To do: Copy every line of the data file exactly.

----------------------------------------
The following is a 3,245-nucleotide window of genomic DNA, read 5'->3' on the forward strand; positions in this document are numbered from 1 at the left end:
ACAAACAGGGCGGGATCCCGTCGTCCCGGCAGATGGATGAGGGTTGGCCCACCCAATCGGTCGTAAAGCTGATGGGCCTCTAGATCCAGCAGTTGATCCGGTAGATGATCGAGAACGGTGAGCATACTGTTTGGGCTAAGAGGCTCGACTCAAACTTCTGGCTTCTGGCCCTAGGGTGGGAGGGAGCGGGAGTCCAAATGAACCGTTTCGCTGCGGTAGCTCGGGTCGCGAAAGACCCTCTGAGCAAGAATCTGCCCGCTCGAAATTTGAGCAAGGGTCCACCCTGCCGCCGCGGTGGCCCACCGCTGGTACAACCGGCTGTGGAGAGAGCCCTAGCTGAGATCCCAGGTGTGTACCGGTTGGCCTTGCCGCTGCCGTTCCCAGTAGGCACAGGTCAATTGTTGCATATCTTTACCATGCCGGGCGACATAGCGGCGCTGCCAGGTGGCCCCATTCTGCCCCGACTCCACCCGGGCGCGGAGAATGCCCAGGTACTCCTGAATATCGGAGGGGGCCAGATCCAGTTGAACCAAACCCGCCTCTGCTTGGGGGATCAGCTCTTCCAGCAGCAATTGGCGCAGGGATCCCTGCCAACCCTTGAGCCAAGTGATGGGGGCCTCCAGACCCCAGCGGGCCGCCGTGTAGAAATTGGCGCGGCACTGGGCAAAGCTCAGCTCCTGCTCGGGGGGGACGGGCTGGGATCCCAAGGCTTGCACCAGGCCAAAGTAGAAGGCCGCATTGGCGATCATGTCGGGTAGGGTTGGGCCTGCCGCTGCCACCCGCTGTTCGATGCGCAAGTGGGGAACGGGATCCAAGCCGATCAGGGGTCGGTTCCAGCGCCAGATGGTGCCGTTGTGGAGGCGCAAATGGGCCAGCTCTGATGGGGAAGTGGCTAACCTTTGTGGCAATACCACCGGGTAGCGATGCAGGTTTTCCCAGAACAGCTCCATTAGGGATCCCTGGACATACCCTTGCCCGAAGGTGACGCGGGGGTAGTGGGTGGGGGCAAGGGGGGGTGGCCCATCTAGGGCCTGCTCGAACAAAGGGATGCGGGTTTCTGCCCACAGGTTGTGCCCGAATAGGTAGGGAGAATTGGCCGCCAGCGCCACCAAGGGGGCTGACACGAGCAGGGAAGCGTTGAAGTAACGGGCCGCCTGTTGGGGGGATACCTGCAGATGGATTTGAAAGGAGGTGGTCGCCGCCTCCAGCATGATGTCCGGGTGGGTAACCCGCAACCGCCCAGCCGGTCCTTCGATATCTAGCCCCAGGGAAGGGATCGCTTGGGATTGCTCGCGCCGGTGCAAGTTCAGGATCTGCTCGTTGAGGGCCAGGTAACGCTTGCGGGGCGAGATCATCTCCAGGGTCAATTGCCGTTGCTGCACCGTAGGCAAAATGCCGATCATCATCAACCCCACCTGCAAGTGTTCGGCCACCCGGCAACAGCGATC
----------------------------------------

The following is a 3,245-nucleotide window of genomic DNA, read 5'->3' on the forward strand; positions in this document are numbered from 1 at the left end:
ACAAACAGGGCGGGATCCCGTCGTCCCGGCAGATGGATGAGGGTTGGCCCACCCAATCGGTCGTAAAGCTGATGGGCCTCTAGATCCAGCAGTTGATCCGGTAGATGATCGAGAACGGTGAGCATACTGTTTGGGCTAAGAGGCTCGACTCAAACTTCTGGCTTCTGGCCCTAGGGTGGGAGGGAGCGGGAGTCCAAATGAACCGTTTCGCTGCGGTAGCTCGGGTCGCGAAAGACCCTCTGAGCAAGAATCTGCCCGCTCGAAATTTGAGCAAGGGTCCACCCTGCCGCCGCGGTGGCCCACCGCTGGTACAACCGGCTGTGGAGAGAGCCCTAGCTGAGATCCCAGGTGTGTACCGGTTGGCCTTGCCGCTGCCGTTCCCAGTAGGCACAGGTCAATTGTTGCATATCTTTACCATGCCGGGCGACATAGCGGCGCTGCCAGGTGGCCCCATTCTGCCCCGACTCCACCCGGGCGCGGAGAATGCCCAGGTACTCCTGAATATCGGAGGGGGCCAGATCCAGTTGAACCAAACCCGCCTCTGCTTGGGGGATCAGCTCTTCCAGCAGCAATTGGCGCAGGGATCCCTGCCAACCCTTGAGCCAAGTGATGGGGGCCTCCAGACCCCAGCGGGCCGCCGTGTAGAAATTGGCGCGGCACTGGGCAAAGCTCAGCTCCTGCTCGGGGGGGACGGGCTGGGATCCCAAGGCTTGCACCAGGCCAAAGTAGAAGGCCGCATTGGCGATCATGTCGGGTAGGGTTGGGCCTGCCGCTGCCACCCGCTGTTCGATGCGCAAGTGGGGAACGGGATCCAAGCCGATCAGGGGTCGGTTCCAGCGCCAGATGGTGCCGTTGTGGAGGCGCAAATGGGCCAGCTCTGATGGGGAAGTGGCTAACCTTTGTGGCAATACCACCGGGTAGCGATGCAGGTTTTCCCAGAACAGCTCCATTAGGGATCCCTGGACATACCCTTGCCCGAAGGTGACGCGGGGGTAGTGGGTGGGGGCAAGGGGGGGTGGCCCATCTAGGGCCTGCTCGAACAAAGGGATGCGGGTTTCTGCCCACAGGTTGTGCCCGAATAGGTAGGGAGAATTGGCCGCCAGCGCCACCAAGGGGGCTGACACGAGCAGGGAAGCGTTGAAGTAACGGGCCGCCTGTTGGGGGGATACCTGCAGATGGATTTGAAAGGAGGTGGTCGCCGCCTCCAGCATGATGTCCGGGTGGGTAACCCGCAACCGCCCAGCCGGTCCTTCGATATCTAGCCCCAGGGAAGGGATCGCTTGGGATTGCTCGCGCCGGTGCAAGTTCAGGATCTGCTCGTTGAGGGCCAGGTAACGCTTGCGGGGCGAGATCATCTCCAGGGTCAATTGCCGTTGCTGCACCGTAGGCAAAATGCCGATCATCATCAACCCCACCTGCAAGTGTTCGGCCACCCGGCAACAGCGATC